TSA To Allow Small Knives on Airplanes, and I’m Glad

Beginning on April 25, the Transportation Security Administration (TSA) is doing something that you don’t often see; it is loosening restrictions on what you can bring through security. Shock! Horror! What is now being permitted, small knives among other things, has caused an uproar in some groups. Personally, I like this kind of move. We need more changes like this one.

TSA Thinks It Isn't a Knife

Unfortunately, the new rules will not allow you to bring liquids over 3 oz on to an airplane. That horrendous rule continues to inflict pain on all travelers, all in the supposed name of security. (That being said, the European Union (EU) is again making rumblings about changing that.) Instead, this rule will now allow the following to pass through security:

  • Small knives with non-locking blades smaller than 2.36 inches and less than 1/2 inch in width
  • Small novelty bats and toy bats
  • Ski poles
  • Hockey sticks
  • Lacrosse sticks
  • Billiard cues
  • Golf clubs (limit two)

I think we can all agree that the allowance of billiard cues through security is the really important change here. I mean, how many times have you arrived at the airport with your billiard cue, only to remember that you can’t bring it through? That’s the worst.

No, of course the knife is the big thing here. So does this mean that terrorists can come on with knives and crash airplanes? Well, in theory, I suppose. But let’s be realistic here. The knives that we’re talking about have to be non-locking and have blades that are pretty tiny. This will effectively allow people to bring their Swiss Army knives on the airplane. Considering how useful those are and how many people carry them, this should make life easier for a lot of people. I can’t even imagine how many have been thrown away at checkpoints in the last decade.

But couldn’t a terrorist bring that knife on? Sure. But if someone is a terrorist and he’s relying on a Swiss Army knife to commandeer an airplane, I’m going to guess he’s not the best terrorist around. That can hurt someone, but it’s not hard to subdue someone with just a tiny knife. We’re only talking about a 2.36 inch blade here. And there are plenty of other objects that can be brought onboard today that can do worse damage. (Last time I checked, letter openers weren’t banned.)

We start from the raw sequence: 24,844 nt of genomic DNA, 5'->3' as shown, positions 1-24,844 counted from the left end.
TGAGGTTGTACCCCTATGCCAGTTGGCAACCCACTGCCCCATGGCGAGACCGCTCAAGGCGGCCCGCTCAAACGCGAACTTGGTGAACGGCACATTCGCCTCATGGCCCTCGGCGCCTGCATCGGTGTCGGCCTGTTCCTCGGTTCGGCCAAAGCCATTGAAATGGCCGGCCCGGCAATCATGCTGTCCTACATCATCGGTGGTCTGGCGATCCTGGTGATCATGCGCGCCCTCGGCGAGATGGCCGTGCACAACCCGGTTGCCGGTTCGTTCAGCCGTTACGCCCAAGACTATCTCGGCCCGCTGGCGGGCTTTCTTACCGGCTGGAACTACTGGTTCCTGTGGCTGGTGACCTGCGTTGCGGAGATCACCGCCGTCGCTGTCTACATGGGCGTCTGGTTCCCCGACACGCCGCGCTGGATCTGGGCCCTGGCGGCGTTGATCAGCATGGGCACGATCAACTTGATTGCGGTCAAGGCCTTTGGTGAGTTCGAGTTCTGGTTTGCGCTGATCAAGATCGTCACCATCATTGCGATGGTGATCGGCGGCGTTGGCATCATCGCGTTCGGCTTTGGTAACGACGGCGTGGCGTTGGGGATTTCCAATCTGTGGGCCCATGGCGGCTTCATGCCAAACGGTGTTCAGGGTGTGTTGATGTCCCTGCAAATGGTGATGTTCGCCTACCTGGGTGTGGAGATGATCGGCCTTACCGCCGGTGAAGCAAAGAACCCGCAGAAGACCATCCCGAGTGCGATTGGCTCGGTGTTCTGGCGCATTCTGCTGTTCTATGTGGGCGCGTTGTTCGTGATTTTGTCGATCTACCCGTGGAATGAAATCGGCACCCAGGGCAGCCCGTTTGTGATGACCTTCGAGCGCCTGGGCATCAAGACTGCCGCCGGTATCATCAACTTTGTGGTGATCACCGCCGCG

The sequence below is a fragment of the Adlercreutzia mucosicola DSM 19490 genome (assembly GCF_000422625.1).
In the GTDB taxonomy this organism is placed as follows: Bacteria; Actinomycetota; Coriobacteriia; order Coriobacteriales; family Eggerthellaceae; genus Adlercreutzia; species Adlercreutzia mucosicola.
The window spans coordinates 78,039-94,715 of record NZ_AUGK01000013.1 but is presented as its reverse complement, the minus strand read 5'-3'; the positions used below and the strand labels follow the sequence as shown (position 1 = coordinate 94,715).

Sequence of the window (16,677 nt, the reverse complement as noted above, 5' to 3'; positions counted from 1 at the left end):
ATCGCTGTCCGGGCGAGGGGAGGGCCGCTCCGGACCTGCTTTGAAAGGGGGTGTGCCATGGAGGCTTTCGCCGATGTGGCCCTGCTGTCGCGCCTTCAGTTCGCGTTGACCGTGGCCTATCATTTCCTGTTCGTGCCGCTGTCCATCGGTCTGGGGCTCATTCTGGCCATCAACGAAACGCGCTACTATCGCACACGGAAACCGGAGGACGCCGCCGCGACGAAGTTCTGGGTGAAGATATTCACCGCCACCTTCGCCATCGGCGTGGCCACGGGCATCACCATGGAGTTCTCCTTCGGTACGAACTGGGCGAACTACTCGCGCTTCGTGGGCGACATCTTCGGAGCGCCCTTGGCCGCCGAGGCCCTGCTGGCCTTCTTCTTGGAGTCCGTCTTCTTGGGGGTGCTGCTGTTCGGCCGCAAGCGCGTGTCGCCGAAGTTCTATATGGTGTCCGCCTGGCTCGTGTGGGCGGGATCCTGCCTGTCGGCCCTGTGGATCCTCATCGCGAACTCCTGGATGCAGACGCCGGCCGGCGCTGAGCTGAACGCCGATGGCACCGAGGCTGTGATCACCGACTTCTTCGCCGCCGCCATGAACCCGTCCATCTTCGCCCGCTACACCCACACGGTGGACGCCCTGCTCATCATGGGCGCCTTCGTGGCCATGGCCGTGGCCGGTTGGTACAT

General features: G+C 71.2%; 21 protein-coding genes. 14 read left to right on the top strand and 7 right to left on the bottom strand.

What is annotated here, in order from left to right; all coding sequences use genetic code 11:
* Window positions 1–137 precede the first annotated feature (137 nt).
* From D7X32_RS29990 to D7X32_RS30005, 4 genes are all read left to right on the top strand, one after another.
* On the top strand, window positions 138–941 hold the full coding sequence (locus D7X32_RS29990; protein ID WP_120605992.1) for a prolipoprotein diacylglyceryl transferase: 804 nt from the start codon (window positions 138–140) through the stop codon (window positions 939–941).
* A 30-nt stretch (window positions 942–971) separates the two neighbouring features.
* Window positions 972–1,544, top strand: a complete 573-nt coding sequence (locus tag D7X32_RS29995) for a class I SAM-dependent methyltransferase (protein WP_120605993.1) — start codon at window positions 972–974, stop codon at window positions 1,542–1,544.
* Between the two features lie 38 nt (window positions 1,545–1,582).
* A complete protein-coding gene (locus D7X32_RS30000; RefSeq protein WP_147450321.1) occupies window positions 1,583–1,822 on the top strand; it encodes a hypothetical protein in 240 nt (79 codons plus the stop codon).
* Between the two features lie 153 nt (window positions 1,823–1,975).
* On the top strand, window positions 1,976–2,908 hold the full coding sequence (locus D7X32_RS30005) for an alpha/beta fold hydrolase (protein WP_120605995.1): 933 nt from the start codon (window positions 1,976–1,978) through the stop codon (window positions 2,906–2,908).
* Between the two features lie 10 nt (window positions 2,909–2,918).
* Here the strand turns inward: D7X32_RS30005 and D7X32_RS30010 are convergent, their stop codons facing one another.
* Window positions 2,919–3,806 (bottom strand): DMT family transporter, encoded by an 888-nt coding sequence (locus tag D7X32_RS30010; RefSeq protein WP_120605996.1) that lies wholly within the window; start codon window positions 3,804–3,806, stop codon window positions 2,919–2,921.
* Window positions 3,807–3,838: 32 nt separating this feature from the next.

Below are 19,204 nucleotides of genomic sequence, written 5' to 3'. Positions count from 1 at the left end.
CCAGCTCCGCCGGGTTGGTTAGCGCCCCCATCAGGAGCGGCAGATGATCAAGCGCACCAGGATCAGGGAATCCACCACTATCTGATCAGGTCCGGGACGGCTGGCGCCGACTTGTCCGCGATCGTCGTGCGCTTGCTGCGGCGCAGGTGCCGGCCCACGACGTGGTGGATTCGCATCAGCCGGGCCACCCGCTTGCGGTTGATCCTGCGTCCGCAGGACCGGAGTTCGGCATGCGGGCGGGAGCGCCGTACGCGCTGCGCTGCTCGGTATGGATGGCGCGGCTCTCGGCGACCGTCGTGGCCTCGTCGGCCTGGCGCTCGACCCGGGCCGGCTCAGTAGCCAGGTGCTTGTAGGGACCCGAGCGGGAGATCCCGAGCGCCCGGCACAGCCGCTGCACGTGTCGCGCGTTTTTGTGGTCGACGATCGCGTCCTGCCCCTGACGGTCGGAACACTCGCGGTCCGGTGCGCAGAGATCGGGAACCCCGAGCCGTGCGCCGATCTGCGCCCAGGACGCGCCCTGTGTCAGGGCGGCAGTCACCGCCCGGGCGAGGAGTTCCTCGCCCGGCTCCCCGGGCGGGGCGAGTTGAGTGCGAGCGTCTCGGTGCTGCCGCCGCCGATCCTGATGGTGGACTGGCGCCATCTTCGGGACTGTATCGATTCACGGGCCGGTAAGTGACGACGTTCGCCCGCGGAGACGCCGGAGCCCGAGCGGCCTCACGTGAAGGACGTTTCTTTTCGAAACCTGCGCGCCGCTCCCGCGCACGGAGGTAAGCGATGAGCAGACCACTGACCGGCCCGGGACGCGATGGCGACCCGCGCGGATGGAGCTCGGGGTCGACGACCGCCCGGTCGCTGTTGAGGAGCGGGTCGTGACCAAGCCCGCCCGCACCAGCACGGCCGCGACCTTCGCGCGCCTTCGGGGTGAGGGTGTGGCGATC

Brief sidebar here – why the heck is the limit 2.36 inches? That’s the same as 6 centimeters and it now aligns with the rules in the EU. Damn them and their metric system. Now back to the post.

The other rules seem largely inconsequential to me. Even if you can bring a hockey stick through, good luck getting that to fit in the bag sizer. Even if the TSA allows these things, that doesn’t mean the airline will. All this means is that the TSA is ceding that responsibility to the airline, because it’s not a security issue.

In the end, you have to weigh the potential threat of these objects with the pain inflicted upon all other travelers. In this case, it seems quite right to say that the pain saved by allowing these will outweigh the potential for harm. There has been a lot of disagreement on this, of course, and flight attendants have been leading the charge. (You can listen to some back and forth here.)

For me, however, this specific move isn’t a big deal. I don’t carry any of those things. But it tells me that the TSA is getting smarter about how it designs security, so there is at least a minor hope that they’ll work to fix the real pain-points. The day that I can bring a full bottle of water from home on to an airplane will be proof that the TSA is doing things right. Consider this an appetizer, I suppose.

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